When Clark Griswold puts his mind to something, we soon realize he hasn't got one. Still, nothing stops him when the vacation bug hits. This time, he's chosen Las Vegas, the new family entertainment capital of America! Chevy Chase returns as bubbly, bumbling Clark in Vegas Vacation, a jokers-are-wild laugh fest including two other stars from past Vacations. Beverly D'Angelo is back as wife Ellen, doting on the guy she calls "Sparky," and Randy Quaid again delights as grubby goof ball Cousin Eddie. Ethan Embry (That Thing You Do!) and screen-debuting Marisol Nichols are Griswold teens who love the round-the-clock nightlife - as long as they don't share it with Mom and Dad! From Seigfried and Roy's extravaganza to a Hoover Dam tour, from cruising to losing (Wallace Shawn as a shifty blackjack dealer) to amorous crooning (Wayne Newton falls for Ellen): watch Clark try to keep family and wallet together! Written by
We learn in this Vacation film, from the scene where Clark proposes to Ellen, that Ellen's has two middle names: Pricilla and Ruth, and that her maiden name is Smith. See more »
When Clark is shooting craps and he gets a 7 on the Come Out Roll, the Base Dealer nearest to Clark calls the number. That is the job of the stickperson. The Base Dealer near Clark is not even supposed to be looking at the other end of the table when the dice are thrown. See more »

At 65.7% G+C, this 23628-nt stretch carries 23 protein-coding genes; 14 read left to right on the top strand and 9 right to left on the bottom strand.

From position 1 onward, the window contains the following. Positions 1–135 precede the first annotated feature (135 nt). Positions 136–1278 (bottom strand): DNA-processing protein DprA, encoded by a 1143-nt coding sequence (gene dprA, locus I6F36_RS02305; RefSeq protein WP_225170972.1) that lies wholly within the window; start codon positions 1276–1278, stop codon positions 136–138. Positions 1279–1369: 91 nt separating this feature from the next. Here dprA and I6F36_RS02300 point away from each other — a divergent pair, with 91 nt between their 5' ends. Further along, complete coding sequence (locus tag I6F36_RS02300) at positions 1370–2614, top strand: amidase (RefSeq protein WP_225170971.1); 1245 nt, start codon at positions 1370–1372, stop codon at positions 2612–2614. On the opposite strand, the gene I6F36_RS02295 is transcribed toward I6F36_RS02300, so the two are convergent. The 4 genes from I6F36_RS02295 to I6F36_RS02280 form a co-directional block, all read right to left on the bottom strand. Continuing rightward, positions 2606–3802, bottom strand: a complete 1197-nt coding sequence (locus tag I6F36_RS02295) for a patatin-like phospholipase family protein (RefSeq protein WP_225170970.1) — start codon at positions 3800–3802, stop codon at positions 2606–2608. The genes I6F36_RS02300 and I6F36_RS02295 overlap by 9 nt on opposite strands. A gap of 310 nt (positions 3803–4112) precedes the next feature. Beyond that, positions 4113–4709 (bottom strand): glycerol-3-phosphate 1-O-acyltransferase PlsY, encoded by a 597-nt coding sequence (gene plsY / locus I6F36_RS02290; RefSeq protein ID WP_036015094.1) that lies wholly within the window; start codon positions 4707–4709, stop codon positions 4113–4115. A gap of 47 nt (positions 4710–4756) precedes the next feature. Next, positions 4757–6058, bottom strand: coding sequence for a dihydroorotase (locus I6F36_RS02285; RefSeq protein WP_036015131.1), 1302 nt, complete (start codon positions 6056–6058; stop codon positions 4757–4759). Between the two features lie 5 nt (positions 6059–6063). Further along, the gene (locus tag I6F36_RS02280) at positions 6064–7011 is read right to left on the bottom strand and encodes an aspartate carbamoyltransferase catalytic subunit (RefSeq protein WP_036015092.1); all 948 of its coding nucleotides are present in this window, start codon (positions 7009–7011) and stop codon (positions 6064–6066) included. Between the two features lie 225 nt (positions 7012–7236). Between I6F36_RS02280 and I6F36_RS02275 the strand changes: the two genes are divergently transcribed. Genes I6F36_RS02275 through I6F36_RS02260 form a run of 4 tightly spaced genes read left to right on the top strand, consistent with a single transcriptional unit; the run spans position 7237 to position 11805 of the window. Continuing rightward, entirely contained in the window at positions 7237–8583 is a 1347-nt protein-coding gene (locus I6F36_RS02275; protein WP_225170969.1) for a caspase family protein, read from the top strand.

"Vegas Vacation" makes no pretenses to be a good, hearty, intelligent piece of cinema: it features many critical, inexcusable flaws, such as: trafficking in mindless frivolity, some occasionally cheesy dialogue, and even wavers constantly from scene to scene without any means of resolution or connection. Yet, if you can ignore its many irksome qualities, the latest outing with the Griswalds is simply an outrageous, hilarious, and pleasurable romp of a movie. If you laugh at something senseless and absurd, such as Cousing Eddie babbling on about his worthless, pathetic existence, or Clark Griswald finding himself at the edge of the Hoover Dam, or even a busload of tourists crashing into the estate of "Mr. Las Vegas", Wayne Newton, so what? Where logic and reasoning are scarce behind the odds of the scenarios the Griswalds encounter, laughs are aplenty to make this one gleeful, jovial outing full of some really effective comedy. The idea of the dysfunctional Griswalds venturing to Vegas for yet another "family vacation" and finding themselves experiencing the whims of the city of entertainment in their own individual ways, with Clark being a hapless, compulsive gambler, Ellen having somewhat of an affair with Wayne Newton, Rusty hitting it rich at the casinos and masquerading as a "playboy", and Audrey aspiring to be an exotic dancer, how hilarious can it get? Couple this with the outrageous imbecilic likes of Cousin Eddie continuing to plague Clark's existence, and "Vegas Vacation" succeeds in delivering a royal flush of laughs. If it's silly and inane, if scenarios are too illogical for words, and if not everything really comes together by the end, at least you have plenty of funny material to laugh away at, and that makes for a jolly good outing, when you find yourself laughing consistently throughout the film, which warrants a solid recommendation for "Vegas Vacation". Hilarious! *** out of ****
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